Alcantara started in center field every few days (the Cubs wanted to rest him at the same time, too) for my family’s favorite team, the Licey Tigers. There I saw the exact same tendencies he had in while with the Cubs. He was hitting the ball to all parts of the field, but that was because he’s a switch hitter. Alcantara was still pulling everything. It was frustrating.
The most aggravating part of Alcantara’s DWL performance was seeing Junior Lake (often times on the opposing team, since it’s a six-team league) making radical changes to his approach, while Alcantara whiffed on soft stuff away or pulled a ball 420 feet. Alcantara’s season ended and his habits persisted.
Enter 2015 Spring Training.
The offseason leading into 2015 brought a lot of hope for the Cubs. Sadly, Alcantara didn’t do much to bring me hope. During Spring Training our beloved utility boy with a man’s wrists kept on pulling the ball and striking out on soft stuff away. He broke the season with the team, but that was heavily dependent on the positional flexibility he brought the club with his glove.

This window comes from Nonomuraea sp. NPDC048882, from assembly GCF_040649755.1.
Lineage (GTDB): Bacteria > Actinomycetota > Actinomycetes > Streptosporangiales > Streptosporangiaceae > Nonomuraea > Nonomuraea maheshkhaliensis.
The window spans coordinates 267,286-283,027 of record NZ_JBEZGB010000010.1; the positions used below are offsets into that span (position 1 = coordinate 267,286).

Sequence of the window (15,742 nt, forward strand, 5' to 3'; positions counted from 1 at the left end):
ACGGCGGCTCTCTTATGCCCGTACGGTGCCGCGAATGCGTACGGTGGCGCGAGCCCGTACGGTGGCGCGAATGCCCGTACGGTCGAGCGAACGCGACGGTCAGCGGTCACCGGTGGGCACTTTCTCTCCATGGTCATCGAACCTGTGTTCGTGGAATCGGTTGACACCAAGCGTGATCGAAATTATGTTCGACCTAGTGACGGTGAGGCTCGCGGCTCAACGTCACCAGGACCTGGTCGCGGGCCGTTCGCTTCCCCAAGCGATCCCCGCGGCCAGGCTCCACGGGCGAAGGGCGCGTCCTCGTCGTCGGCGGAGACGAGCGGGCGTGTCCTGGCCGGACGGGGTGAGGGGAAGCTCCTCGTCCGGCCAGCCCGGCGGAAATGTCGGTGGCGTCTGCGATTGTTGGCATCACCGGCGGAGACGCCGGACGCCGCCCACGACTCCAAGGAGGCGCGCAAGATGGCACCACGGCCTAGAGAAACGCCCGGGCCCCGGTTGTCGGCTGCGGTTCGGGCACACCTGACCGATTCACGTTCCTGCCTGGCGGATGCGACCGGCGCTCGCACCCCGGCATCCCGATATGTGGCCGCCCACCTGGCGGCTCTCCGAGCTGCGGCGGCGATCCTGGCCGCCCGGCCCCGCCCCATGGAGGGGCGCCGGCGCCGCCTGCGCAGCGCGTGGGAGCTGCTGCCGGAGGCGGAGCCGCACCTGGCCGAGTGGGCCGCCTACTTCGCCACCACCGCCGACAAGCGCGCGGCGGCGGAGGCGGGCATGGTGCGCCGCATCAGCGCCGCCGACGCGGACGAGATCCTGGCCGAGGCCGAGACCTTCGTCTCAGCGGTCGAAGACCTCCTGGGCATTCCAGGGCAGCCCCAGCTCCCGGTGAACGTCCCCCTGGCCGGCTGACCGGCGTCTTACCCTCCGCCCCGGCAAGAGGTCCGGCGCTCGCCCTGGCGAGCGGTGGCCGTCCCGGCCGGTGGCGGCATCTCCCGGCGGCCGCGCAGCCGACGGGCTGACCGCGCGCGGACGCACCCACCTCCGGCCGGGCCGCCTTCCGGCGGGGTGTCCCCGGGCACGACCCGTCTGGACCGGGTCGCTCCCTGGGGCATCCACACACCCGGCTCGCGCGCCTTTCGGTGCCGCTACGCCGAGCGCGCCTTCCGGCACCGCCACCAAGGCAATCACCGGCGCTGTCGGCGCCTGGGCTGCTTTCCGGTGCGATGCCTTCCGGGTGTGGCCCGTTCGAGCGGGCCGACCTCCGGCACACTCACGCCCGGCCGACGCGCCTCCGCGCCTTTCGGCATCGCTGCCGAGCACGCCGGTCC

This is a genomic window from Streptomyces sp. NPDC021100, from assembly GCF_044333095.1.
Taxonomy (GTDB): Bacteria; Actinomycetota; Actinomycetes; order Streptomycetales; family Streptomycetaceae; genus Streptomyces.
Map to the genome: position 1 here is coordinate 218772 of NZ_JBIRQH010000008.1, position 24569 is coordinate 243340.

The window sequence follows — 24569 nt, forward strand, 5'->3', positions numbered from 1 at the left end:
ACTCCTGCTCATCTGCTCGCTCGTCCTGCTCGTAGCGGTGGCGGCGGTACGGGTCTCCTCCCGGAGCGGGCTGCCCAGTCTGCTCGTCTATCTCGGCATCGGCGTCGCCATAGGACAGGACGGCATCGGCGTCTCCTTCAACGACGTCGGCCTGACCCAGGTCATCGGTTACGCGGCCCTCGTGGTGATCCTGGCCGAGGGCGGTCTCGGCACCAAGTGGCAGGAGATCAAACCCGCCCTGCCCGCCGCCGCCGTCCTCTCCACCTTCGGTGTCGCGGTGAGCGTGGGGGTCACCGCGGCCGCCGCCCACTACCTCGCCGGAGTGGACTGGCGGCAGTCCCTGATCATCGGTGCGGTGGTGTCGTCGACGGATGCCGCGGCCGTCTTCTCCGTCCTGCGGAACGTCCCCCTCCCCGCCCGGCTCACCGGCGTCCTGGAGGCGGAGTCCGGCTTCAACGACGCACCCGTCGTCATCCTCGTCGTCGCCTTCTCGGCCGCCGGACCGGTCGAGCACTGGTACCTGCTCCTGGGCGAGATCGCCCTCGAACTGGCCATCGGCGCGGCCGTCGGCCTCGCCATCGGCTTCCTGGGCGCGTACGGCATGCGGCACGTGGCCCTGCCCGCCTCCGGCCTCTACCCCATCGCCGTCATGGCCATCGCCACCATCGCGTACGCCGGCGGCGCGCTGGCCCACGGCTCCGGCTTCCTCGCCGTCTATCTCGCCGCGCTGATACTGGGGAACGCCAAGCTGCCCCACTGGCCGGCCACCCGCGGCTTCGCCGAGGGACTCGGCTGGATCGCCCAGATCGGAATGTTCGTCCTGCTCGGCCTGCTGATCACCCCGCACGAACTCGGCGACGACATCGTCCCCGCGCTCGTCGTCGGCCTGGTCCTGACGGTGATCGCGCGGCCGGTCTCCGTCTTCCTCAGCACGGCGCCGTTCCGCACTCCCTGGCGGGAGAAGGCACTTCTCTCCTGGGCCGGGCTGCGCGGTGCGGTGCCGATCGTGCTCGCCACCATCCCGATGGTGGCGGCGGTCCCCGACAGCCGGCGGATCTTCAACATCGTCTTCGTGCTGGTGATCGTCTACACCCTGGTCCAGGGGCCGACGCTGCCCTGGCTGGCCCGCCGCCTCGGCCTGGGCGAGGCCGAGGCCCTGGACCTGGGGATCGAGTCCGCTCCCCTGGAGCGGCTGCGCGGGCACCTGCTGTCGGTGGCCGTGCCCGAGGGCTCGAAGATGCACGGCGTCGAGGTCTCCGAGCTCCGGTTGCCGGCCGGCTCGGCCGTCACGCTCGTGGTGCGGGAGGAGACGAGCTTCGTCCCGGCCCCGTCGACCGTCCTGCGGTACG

Alcantara didn’t change, so big-league pitchers didn’t have to either. In 32 plate appearances, he hit .077/.226/.077 with 11 strikeouts. Back to Iowa it was, buddy.
Now it’s June and Alcantara is once again hitting well in the Pacific Coast League. Through 39 games, he’s compiled 17 extra-base hits, seven stolen bases, and a slash line of .279/.345/.526. His strikeout and walk rates are 24 percent and 9 percent respectively. I don’t think he’s a product of the league. No, I know he has talent. Plus he’s only 23. But he has to stop pulling the ball every time. On a nightly basis I check box scores and every time Alcantara collects an extra-base hit, I check to what field. You can count on your left hand how many times he’s been able to collect and extra-base knock to the opposite field. To prove it, I have these spray charts from MLBFarm.com. They aren’t pretty.